As he roared across the hustings over the past four weeks, Prime Minister Pierre Trudeau attacked his opponent so hard that he seemed like the hungry political challenger rather than an incumbent with 11 years in office.
This reversal of roles in Canada's election campaign lends credence to the widespread belief that Trudeau is waging an uphill battle for a fourth term.
With his jaw thrust ou, with his accusing finger pointing in all directions, the 59-year-old Liberal prime minister was clearly taking a gamble with his hardhitting approach.
His Conservative challenger Joe Clark, by contrast, has campaigned so serenely that he almost looks like a prime minister already assured of re-election. The 39-year-old Clark was risking little as he talked about negotiation and conciliation.
The reversal of roles, apart from reflecting the distinct possibility that Trudeau may be defeated on May 22, indicates that the personalities of the two men have emerged as the clearest issue facing the country's 13 million voters.
The latest Gallup poll put the two major parties at 41 percent each. But political experts here say that this result gives a slight edge to Clark since Liberal strength is concentrated in the French speaking Quebec while Conservatives are ahead in English Canada, which has three-quarters of the seats in Parliament.
Not only has Trudeau been hammering Clark, but he also lashed out at the unemployed, farmers and other critics who do not share his view that national unity endangered by Quebec's secessionist movement is the most important issue in the campaign.
Trudeau's behavior is believed to stem in part from a great emotional strain caused by his estranged wife Margaret's memoirs, "Beyong Reason." The publication of the book, which includes her tales of drugs and sex and reveals details of the Trudeau's marital difficulties, coincided with the first phase of the campaign. Trudeau is known to has been deeply wounded by the book.
After someone shouted an obscenity about his wife as he was entering a campaign rally in Vancouver, Trudeau delivered a hard-hitting speech berating demonstrating unemployed, telling them to stop drinking and find a job.
"Come on, there are people here who are working and they're doing an honest day's work, they're not just being paid to carry a sign around like you are. Get off your ass. Your want a job? Well stop drinking and you'll get a job."
Later this week talking to farmers in Quebec, Trudeau attacked them as "chronic grumblers."
"Sure farmers are guys who grumble by profession.They grumble about temperature when there's sun and they say there's too much, when there's rain they say there's too much. A farmer is a grumbler, he's happy when he grumbles."
These remarks and other similar outbursts by Trudeau have been used by Clark to his own advantage.
Clark's campaign echoes that of Jimmy Carter's in 1976. While avoiding any precise definitions and commitments, Clark has been saying that Canada needs a government as decent and as compassionate as the Canadian people themselves. And his basic promise is that a Conservative government would restore Canadian's sense of pride.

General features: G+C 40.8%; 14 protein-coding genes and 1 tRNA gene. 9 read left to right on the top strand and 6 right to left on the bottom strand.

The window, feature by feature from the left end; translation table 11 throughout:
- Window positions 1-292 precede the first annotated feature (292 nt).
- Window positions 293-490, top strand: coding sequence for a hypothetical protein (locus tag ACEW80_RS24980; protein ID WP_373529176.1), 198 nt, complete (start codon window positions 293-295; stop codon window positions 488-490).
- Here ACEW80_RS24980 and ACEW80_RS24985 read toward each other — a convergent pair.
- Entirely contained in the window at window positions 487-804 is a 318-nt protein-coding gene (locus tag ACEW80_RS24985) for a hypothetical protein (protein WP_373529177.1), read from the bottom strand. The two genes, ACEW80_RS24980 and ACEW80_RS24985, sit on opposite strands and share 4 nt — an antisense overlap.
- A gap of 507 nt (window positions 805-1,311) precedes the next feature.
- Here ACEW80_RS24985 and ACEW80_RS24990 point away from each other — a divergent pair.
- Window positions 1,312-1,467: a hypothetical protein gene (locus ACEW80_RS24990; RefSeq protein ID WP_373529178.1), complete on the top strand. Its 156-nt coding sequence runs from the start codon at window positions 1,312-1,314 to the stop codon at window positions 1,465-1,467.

Trudeau's highly publicized attacks have taken attention away from his basic campaign theme: that Canada needs a strong central government to face Quebec secessionists and the demands for more power from western provinces. His combative style was in part designed to show Trudeau as the country's only leader strong enough to steer Canada through tough times ahead. In every speech he attacks Clark as a kind of "headwaiter" for power hungry provincial premiers.
Clark talks little about national unity and the possibility of Quebec's secession, saying only that Trudeau has ruled by confrontation rather than conciliation. Instead Clark focuses almost exclusively on economic problems such as Canada's 8 percent unemployment, 9 percent inflation and a dollar that has declined 16 percent in value against the U.S. dollar since 1977.
Clark's low-key style grows from a conviction among his strategists that Trudeau, after 11 years in office, is himself the chief campaign issue and that by avoiding any serious mistakes the Conservative Party will win.
Both sides have advanced various schemes to ease the tax burden of Canadians, but these are poorly defined and are viewed largely as campaign promises.
Ironically the leader of Quebec's secessionists, Premier Rene Levesque, who precipitated the current national unity crisis, is not participating in the debate. Levesque is on a honeymoon in southern France, a gesture his supporters describe as symbolizing French-Canada's indifference to Canadian politics.
There are growing indications here that neither of the two major parties would win majority in the next Parliament and that the small Socialist New Democratic Party may emerge holding the balance of power.
The cynical view at this half-way point in the campaign was expressed by Peter Newman of the national weekly magazine Maclean's. He said the most beneficial outcome would be a Conservative victory that would force Trudeau's resignation "to be followed shortly by another election that would bring about a Liberal minority triggering Joe Clark's departure.
"Then we could start all over again. Meanwhile the nation's voters can only hope that one of the two hoofers due to form the government will wake up to some higher ideal than capturing or retaining power." CAPTION: Picture, Trudeau: "A farmer is a grumbler, he's happy when he grumbles." AP